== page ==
I've been at the 2006 Conference on Email and AntiSpam (CEAS) on Thursday and Friday, and here's a summary of the conference.
Thursday opened with a fascinating invited talk by Rob Thomas about Internet crime. In "The Underground Economy" he told us about the many things that "miscreants" do to make money illicitly on the Internet. One of the most interesting bits of information to me was that the problem of compromised computers isn't limited to zombie computers, where Grandma's Windows machine is taken over by malware. In fact, there are a great many compromised servers and routers out there, boxes running Free BSD and Linux, for example — and they are the more lucrative devices to control. The talk was full of interesting information and anecdotes, and the speaker was full of animation. For me, this was by far the highlight of the conference.
Next we had three talks under the category "abuse detection and control". We heard about a method of doing port-25 blocking dynamically, rather than statically, to work around the issue of legitimate use of direct connections over port 25. Yahoo! told us how they're using DomainKey-signed mail to try to identify mail forwarding services, so they can avoid accidentally blacklisting them. And we saw a preliminary analysis of the effectiveness of DNS block lists in the face of zombie machines.
The next group of talks was in the rough category of "counter-attack". We saw how an artificial-intelligence team from University of Illinois at Chicago made a system that would interact with spammers to try to take up a human's time — particularly amusing in its exchanges with Nigeria-scam spammers. I presented our paper on "parasitic spam", the concept that spammers could attach spam to legitimate mail, making it more difficult to block (and New Scientist has an article on it, which came out on Thursday). And we heard about a study of techniques used in spam that help it fool users and spam filters, looking at how the use of the techniques has varied over time.
In the next segment there were discussions of learning-based spam filters, looking at differences among Bayesean filters, and other types of text analysis. In the "email enhancement" segment we heard about studies of using message similarity to reassemble discussion threads, and attempts to predict CC recipients and missing attachments based on analysis of the email message. The "social behaviour" group gave us talks about using game theory to predict spammer behaviour, a mechanism for developing sender-reputation information in a webmail service (gmail), and a mechanism for using social behaviour to detect anomalous "antisocial" behaviour, indicative of spamming.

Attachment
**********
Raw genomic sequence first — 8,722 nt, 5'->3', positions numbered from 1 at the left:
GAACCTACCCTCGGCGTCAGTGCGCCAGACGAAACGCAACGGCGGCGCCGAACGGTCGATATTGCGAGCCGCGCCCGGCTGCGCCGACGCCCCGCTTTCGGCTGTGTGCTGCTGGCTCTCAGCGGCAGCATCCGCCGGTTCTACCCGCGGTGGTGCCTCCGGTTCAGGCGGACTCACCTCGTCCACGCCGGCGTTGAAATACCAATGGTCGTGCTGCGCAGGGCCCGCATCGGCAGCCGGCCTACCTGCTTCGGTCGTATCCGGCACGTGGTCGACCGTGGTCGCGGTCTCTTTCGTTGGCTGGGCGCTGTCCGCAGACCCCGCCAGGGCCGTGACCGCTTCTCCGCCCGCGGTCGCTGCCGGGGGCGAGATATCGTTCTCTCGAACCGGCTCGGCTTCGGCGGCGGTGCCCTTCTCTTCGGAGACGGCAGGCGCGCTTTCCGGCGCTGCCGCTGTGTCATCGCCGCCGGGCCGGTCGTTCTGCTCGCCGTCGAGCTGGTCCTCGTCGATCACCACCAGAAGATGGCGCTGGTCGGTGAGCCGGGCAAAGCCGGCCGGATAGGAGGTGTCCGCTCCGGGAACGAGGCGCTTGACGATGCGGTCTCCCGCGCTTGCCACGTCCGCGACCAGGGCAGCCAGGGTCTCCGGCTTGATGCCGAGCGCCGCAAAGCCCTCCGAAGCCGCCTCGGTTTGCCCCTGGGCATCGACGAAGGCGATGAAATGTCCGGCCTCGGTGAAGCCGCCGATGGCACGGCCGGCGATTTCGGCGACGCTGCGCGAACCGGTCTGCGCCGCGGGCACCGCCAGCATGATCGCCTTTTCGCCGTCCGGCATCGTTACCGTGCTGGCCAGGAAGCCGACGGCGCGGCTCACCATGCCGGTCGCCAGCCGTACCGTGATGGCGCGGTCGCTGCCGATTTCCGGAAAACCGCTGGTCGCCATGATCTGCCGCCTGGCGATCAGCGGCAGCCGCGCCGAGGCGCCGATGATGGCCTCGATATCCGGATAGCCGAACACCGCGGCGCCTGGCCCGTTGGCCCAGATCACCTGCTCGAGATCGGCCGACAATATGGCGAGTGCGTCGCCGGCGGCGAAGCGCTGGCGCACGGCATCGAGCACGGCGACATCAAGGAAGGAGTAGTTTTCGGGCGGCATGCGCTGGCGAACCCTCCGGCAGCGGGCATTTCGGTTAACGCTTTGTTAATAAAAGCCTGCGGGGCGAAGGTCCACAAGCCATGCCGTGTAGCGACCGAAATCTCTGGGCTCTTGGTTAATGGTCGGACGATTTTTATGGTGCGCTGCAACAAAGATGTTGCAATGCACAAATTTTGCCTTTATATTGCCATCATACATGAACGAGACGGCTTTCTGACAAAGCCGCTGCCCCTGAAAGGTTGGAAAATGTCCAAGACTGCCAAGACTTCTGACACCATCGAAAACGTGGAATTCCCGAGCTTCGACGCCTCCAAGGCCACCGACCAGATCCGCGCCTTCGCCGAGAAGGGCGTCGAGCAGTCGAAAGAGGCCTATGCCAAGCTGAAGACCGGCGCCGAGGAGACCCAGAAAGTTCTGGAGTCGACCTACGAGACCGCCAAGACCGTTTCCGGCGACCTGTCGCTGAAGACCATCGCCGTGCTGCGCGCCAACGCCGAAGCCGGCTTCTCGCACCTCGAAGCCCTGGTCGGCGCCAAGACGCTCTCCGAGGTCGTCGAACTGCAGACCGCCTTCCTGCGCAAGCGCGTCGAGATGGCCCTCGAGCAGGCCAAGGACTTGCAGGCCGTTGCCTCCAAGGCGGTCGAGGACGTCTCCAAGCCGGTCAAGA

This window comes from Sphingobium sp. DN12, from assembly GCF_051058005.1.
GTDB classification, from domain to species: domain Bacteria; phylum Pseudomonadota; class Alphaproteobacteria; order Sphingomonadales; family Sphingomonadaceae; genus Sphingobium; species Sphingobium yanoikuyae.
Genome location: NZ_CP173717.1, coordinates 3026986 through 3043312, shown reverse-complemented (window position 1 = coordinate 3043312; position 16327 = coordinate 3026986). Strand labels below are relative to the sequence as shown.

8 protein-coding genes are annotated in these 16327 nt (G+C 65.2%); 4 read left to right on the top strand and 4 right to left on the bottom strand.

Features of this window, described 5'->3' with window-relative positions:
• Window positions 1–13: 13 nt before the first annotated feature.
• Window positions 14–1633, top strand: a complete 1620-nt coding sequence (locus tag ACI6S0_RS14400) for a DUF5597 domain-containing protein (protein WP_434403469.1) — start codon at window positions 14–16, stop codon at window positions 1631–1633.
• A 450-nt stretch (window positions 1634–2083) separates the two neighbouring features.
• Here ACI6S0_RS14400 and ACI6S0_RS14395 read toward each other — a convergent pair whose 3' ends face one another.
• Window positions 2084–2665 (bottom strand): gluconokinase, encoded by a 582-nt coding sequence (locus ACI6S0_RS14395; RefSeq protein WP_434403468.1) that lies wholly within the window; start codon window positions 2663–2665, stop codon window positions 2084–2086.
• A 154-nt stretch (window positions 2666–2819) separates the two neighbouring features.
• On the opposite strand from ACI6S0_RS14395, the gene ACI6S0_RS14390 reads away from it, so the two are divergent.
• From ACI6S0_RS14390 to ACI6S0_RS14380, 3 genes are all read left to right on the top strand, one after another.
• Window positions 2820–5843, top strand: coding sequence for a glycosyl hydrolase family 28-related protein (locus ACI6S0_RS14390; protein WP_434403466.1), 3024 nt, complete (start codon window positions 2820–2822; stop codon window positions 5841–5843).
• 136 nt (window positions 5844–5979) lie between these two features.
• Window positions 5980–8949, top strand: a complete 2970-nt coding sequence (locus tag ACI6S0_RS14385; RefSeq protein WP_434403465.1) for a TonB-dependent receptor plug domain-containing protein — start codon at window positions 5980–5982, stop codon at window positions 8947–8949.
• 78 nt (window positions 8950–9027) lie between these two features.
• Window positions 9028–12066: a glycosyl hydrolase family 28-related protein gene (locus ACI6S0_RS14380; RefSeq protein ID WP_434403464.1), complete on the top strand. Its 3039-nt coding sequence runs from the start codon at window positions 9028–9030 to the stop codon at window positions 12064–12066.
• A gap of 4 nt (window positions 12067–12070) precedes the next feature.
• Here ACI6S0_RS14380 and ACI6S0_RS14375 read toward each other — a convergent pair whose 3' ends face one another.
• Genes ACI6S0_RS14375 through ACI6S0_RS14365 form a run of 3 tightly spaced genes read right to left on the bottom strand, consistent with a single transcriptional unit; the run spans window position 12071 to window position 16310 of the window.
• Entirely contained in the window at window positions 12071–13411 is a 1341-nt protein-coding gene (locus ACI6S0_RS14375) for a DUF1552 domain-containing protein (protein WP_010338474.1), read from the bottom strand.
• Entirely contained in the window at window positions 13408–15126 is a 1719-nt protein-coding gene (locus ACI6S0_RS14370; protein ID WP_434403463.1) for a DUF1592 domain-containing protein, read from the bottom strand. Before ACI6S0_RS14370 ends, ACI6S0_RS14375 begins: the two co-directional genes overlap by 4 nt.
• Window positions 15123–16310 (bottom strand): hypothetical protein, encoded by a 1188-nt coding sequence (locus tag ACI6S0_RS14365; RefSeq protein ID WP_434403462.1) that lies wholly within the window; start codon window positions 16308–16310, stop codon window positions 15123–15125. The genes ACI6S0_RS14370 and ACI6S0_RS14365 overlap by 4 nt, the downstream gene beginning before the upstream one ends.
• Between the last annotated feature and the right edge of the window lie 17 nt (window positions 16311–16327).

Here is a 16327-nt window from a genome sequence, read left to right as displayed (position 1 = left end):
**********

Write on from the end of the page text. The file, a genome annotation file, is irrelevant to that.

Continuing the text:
Friday's sessions began with an invited talk by Professor Hector Garcia-Molina of Stanford University, and his graduate student Zoltan Gyongyi. They talked about web-based spam issues — in particular, using link spam to "game" search engines, and mechanisms to detect that.
We followed that with a brainstorming session on what sorts of research are "missing" — that is, what work needs to be done, to try to encourage researchers to attack those issues. After that, the "corpora" segment had talks about subsetting, refining, and developing email corpora, with references to the Enron corpus, widely used in the spam-analysis community.
In the "organizational impact" group, we had a talk by John Aycock about a class on spam and spyware that he's teaching at University of Calgary. I gave my talk about the deployment of our SpamGuru antispam system in IBM. And Richard Clayton, of Cambridge University, talked about a project that attempts to size the work in store for mail-abuse teams.
We finished the conference with a second "learning-based filters" session, with studies comparing the effectiveness of filters and investigating some learning techniques, and a talk by my colleague Rich Segal about work he's done on a fast mechanism for labelling large email corpora using learning techniques.
We wrapped up with the usual "business meeting", analyzing the conference and looking at ways to make it better next year. All in all, it was a better conference than 2005, I think. And the Firehouse Brewery, in Sunnyvale, provided a good dinner and beer for eight of us before it was time for me to head to the airport and the flight home.